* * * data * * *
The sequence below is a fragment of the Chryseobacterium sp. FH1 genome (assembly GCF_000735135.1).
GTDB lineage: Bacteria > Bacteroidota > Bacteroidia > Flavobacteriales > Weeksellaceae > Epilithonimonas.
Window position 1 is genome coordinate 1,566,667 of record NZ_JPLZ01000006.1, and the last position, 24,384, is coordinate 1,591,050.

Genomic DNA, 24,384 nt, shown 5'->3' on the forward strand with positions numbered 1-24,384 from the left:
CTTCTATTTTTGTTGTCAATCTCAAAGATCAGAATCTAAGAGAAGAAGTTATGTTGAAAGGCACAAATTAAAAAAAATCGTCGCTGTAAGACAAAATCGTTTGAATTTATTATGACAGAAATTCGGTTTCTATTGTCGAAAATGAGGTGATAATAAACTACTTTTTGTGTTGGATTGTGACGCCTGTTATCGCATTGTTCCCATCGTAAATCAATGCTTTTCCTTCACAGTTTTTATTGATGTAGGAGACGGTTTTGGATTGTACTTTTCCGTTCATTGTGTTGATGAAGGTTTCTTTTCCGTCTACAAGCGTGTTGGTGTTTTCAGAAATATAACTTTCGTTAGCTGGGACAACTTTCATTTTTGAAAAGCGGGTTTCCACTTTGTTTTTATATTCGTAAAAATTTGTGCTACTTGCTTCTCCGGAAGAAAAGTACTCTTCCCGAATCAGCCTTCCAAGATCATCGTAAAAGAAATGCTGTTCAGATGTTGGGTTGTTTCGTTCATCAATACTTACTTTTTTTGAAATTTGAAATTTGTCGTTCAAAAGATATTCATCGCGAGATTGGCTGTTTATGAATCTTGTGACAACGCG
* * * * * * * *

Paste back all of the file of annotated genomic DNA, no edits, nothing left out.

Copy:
The sequence below is a fragment of the Chryseobacterium sp. FH1 genome (assembly GCF_000735135.1).
GTDB lineage: Bacteria > Bacteroidota > Bacteroidia > Flavobacteriales > Weeksellaceae > Epilithonimonas.
Window position 1 is genome coordinate 1,566,667 of record NZ_JPLZ01000006.1, and the last position, 24,384, is coordinate 1,591,050.

Genomic DNA, 24,384 nt, shown 5'->3' on the forward strand with positions numbered 1-24,384 from the left:
CTTCTATTTTTGTTGTCAATCTCAAAGATCAGAATCTAAGAGAAGAAGTTATGTTGAAAGGCACAAATTAAAAAAAATCGTCGCTGTAAGACAAAATCGTTTGAATTTATTATGACAGAAATTCGGTTTCTATTGTCGAAAATGAGGTGATAATAAACTACTTTTTGTGTTGGATTGTGACGCCTGTTATCGCATTGTTCCCATCGTAAATCAATGCTTTTCCTTCACAGTTTTTATTGATGTAGGAGACGGTTTTGGATTGTACTTTTCCGTTCATTGTGTTGATGAAGGTTTCTTTTCCGTCTACAAGCGTGTTGGTGTTTTCAGAAATATAACTTTCGTTAGCTGGGACAACTTTCATTTTTGAAAAGCGGGTTTCCACTTTGTTTTTATATTCGTAAAAATTTGTGCTACTTGCTTCTCCGGAAGAAAAGTACTCTTCCCGAATCAGCCTTCCAAGATCATCGTAAAAGAAATGCTGTTCAGATGTTGGGTTGTTTCGTTCATCAATACTTACTTTTTTTGAAATTTGAAATTTGTCGTTCAAAAGATATTCATCGCGAGATTGGCTGTTTATGAATCTTGTGACAACGCG